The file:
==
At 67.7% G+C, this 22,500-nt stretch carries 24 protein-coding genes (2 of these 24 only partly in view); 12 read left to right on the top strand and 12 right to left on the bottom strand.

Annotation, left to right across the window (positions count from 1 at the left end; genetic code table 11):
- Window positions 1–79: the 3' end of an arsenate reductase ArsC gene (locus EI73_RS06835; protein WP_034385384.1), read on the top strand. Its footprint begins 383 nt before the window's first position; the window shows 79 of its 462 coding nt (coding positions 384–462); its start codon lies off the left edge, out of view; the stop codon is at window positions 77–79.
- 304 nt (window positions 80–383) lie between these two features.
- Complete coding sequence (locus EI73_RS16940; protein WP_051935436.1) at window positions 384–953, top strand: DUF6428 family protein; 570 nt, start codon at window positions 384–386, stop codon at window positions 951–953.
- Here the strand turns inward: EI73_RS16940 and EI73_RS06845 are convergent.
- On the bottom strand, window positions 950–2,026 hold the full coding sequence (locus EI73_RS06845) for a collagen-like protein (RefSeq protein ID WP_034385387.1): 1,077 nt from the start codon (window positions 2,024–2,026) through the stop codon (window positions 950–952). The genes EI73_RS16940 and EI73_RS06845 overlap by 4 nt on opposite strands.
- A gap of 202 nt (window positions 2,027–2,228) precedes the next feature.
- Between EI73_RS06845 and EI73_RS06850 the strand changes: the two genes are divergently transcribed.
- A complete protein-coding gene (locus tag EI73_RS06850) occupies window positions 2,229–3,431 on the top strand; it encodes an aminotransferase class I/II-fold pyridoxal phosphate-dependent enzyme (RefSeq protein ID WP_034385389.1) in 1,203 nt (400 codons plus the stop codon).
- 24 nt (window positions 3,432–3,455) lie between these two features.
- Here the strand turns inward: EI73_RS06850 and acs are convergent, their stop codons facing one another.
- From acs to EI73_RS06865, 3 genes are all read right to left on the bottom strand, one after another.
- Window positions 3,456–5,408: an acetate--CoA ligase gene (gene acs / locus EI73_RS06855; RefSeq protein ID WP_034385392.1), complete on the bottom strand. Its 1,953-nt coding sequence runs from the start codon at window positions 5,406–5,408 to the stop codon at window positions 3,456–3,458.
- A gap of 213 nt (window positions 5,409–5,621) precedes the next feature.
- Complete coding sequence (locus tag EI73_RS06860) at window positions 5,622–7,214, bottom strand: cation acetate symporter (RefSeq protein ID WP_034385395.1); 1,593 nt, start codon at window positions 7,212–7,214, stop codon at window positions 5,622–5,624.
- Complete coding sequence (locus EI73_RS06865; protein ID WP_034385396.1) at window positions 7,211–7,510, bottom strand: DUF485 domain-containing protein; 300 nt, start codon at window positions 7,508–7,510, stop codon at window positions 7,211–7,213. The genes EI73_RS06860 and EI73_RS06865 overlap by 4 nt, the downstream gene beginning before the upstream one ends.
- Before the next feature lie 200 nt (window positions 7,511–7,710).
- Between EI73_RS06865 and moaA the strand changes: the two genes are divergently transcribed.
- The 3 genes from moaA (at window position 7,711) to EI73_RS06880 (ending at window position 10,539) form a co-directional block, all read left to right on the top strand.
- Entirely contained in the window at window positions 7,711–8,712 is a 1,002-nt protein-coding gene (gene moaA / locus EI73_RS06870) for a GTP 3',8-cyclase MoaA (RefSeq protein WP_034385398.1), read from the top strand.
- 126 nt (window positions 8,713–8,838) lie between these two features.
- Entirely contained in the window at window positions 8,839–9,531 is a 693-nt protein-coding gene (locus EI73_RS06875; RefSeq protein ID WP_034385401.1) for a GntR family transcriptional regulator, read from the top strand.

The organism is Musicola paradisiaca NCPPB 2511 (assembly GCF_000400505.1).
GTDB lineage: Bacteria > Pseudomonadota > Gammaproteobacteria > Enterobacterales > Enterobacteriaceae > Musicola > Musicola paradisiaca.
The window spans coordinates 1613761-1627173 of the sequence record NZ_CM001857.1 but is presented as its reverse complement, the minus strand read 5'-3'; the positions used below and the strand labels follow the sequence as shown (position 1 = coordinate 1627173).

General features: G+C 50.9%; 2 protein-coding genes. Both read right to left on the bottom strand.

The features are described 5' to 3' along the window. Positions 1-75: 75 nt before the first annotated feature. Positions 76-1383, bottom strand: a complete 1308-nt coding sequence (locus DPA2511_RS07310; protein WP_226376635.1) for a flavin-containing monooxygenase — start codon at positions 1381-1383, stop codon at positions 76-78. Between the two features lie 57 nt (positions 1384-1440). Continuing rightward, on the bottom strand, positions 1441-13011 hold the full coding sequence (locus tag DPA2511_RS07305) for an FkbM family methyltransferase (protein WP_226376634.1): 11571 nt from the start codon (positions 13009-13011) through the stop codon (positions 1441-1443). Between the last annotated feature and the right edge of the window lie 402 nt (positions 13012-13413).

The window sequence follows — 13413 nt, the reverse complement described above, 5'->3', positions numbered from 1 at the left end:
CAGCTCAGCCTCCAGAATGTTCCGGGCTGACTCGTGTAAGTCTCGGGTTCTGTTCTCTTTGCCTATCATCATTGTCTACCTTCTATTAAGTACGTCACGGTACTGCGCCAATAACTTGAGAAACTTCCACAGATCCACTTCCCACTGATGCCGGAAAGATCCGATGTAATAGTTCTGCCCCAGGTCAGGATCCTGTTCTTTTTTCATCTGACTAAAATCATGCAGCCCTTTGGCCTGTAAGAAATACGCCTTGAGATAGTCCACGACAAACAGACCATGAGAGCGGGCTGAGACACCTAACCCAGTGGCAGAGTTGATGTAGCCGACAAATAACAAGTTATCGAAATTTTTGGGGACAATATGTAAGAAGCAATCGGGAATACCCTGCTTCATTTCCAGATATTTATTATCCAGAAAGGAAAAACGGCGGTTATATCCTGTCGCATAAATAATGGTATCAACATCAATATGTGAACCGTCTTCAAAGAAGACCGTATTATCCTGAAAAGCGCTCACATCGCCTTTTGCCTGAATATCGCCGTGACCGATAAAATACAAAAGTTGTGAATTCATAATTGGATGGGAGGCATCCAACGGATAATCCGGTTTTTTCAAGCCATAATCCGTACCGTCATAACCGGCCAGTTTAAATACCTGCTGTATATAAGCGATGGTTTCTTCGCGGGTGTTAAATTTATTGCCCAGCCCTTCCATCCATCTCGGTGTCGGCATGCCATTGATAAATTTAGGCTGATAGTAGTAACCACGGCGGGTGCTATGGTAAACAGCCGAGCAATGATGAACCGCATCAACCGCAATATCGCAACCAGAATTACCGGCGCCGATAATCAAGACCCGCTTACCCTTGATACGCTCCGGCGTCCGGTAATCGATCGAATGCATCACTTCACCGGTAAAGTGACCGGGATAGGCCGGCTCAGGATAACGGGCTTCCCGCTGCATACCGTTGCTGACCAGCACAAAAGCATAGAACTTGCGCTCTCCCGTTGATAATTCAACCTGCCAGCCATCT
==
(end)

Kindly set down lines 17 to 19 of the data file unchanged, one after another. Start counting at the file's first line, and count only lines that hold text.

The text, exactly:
- Complete coding sequence (locus EI73_RS06865; protein ID WP_034385396.1) at window positions 7,211–7,510, bottom strand: DUF485 domain-containing protein; 300 nt, start codon at window positions 7,508–7,510, stop codon at window positions 7,211–7,213. The genes EI73_RS06860 and EI73_RS06865 overlap by 4 nt, the downstream gene beginning before the upstream one ends.
- Before the next feature lie 200 nt (window positions 7,511–7,710).
- Between EI73_RS06865 and moaA the strand changes: the two genes are divergently transcribed.